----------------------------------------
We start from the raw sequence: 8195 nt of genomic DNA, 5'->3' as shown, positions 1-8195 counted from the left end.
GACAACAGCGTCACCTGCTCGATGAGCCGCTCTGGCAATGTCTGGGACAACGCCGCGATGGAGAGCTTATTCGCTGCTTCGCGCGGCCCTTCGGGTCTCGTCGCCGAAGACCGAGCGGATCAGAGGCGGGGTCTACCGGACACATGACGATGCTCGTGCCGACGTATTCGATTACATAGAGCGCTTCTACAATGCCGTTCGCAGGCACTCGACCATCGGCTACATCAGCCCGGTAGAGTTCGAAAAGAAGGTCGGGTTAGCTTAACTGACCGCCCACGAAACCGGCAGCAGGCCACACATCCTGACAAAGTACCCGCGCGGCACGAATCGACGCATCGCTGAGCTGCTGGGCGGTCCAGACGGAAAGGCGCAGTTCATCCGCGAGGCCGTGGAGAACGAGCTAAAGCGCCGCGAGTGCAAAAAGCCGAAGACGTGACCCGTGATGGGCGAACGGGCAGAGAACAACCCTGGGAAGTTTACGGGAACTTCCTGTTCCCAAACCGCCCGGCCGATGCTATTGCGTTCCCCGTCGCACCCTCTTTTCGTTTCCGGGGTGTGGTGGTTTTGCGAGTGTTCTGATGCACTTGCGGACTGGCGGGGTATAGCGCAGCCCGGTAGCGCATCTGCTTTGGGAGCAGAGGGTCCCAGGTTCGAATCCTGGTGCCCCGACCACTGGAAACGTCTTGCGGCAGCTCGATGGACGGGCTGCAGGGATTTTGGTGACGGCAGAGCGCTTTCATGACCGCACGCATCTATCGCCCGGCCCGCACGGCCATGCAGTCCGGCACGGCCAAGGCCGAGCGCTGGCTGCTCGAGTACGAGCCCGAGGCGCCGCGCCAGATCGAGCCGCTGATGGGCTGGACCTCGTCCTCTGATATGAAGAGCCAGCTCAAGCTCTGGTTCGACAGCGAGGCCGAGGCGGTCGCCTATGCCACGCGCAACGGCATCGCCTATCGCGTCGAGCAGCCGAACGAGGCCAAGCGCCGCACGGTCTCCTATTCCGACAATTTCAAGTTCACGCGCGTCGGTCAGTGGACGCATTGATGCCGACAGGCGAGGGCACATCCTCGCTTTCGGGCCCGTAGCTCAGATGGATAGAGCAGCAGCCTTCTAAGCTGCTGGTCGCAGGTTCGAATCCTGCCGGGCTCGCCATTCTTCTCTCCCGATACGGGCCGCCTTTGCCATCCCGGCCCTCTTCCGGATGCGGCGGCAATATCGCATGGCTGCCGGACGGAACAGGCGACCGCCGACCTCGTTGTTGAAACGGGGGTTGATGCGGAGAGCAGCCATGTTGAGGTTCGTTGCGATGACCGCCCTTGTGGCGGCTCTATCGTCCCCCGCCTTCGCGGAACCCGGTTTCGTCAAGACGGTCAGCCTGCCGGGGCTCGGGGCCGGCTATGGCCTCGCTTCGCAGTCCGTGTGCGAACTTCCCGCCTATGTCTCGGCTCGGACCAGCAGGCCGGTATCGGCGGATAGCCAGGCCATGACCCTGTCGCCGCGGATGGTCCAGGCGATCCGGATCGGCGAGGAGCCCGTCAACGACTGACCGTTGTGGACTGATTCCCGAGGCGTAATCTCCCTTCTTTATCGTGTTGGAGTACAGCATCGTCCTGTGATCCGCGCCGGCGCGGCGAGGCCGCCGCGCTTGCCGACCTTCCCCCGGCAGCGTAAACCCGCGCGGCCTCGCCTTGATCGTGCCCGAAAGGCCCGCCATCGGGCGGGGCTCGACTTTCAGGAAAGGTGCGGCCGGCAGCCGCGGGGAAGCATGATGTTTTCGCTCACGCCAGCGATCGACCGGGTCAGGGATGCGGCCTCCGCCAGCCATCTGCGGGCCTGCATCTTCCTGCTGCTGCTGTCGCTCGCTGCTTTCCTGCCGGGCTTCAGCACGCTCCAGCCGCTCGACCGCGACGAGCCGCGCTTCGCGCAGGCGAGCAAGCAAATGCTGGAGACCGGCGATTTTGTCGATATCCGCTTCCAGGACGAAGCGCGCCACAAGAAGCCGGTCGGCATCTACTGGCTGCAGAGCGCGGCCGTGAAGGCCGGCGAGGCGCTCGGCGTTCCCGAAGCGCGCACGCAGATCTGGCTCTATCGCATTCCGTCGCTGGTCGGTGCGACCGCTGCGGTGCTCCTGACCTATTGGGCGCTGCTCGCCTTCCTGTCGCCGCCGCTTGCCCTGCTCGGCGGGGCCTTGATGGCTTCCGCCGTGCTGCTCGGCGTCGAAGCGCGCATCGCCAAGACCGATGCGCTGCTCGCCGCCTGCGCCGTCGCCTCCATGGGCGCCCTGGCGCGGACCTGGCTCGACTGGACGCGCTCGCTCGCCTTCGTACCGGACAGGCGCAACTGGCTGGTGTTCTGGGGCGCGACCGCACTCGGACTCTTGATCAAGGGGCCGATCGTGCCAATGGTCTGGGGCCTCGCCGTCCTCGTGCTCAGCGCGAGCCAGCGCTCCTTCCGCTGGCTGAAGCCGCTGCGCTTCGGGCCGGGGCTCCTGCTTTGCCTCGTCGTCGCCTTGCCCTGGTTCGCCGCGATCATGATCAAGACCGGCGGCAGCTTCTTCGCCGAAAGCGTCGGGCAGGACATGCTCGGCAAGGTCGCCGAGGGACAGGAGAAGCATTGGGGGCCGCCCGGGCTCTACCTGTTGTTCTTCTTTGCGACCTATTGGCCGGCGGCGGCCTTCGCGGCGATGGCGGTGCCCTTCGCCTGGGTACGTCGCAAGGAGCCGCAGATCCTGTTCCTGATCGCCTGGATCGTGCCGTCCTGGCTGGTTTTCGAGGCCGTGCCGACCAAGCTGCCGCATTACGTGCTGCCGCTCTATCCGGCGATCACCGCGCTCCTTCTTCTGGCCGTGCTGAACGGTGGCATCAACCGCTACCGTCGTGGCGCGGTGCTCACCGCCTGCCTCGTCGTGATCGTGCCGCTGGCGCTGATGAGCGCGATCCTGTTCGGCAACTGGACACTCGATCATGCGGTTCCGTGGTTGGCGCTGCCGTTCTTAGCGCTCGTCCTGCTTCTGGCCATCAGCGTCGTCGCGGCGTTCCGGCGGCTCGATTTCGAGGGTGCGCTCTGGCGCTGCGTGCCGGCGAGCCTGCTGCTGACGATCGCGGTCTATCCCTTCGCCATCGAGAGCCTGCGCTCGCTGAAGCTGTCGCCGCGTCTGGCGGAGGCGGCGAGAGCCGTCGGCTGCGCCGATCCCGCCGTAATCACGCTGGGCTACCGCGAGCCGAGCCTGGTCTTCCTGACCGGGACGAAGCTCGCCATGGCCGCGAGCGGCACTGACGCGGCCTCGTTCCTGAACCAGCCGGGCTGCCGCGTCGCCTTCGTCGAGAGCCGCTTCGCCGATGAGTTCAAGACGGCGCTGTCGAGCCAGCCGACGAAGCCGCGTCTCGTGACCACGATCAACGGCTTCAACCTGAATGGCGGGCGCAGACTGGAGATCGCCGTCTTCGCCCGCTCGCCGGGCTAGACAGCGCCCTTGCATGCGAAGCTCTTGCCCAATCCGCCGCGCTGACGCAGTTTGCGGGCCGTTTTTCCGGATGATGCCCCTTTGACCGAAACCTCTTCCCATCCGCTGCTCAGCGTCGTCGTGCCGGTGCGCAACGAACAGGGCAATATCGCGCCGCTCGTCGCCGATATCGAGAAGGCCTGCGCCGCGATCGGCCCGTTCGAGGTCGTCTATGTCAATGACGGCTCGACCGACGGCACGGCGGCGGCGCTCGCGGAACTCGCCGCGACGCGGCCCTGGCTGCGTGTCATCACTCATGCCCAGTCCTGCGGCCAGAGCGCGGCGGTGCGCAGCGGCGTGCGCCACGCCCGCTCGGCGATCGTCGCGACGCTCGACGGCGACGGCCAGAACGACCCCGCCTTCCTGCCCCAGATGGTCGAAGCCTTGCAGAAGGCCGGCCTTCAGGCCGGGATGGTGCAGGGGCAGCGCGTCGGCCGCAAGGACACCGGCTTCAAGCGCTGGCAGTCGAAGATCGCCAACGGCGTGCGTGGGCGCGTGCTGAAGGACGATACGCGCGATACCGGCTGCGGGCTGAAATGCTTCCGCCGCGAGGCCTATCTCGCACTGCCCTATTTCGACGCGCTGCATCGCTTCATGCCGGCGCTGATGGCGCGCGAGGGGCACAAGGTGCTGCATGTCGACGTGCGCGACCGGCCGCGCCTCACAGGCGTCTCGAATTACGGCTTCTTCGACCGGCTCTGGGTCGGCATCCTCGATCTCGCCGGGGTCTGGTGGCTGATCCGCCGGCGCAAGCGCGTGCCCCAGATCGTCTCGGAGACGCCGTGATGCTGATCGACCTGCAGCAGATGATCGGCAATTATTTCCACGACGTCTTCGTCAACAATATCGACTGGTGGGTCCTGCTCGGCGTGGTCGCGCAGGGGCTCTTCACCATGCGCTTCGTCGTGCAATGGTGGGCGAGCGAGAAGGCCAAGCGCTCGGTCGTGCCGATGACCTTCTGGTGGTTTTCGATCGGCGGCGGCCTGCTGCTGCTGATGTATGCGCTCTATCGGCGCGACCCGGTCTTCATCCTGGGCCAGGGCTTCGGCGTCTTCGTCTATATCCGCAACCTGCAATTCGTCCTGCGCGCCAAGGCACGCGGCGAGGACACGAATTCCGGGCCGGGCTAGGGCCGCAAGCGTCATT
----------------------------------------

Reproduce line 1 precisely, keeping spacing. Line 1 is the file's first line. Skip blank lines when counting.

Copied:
We start from the raw sequence: 8195 nt of genomic DNA, 5'->3' as shown, positions 1-8195 counted from the left end.